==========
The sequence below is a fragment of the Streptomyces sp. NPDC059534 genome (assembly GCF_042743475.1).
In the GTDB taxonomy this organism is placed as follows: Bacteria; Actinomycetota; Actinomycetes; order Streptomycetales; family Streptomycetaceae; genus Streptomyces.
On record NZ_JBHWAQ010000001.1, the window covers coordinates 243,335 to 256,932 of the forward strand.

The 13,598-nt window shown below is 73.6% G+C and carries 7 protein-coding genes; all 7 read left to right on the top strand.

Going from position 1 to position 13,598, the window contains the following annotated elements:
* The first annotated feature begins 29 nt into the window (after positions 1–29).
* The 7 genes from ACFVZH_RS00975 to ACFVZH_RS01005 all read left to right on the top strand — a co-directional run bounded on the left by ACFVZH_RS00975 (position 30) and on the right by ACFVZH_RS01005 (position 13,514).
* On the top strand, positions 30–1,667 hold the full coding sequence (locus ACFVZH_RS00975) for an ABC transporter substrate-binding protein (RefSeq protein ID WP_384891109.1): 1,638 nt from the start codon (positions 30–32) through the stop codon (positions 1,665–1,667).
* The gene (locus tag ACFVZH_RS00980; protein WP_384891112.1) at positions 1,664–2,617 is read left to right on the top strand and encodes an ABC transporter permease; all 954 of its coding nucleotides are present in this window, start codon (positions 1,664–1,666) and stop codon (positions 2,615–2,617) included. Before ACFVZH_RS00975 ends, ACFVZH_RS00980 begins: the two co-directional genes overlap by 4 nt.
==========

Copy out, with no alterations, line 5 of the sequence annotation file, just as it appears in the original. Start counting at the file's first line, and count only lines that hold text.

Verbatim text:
Going from position 1 to position 13,598, the window contains the following annotated elements: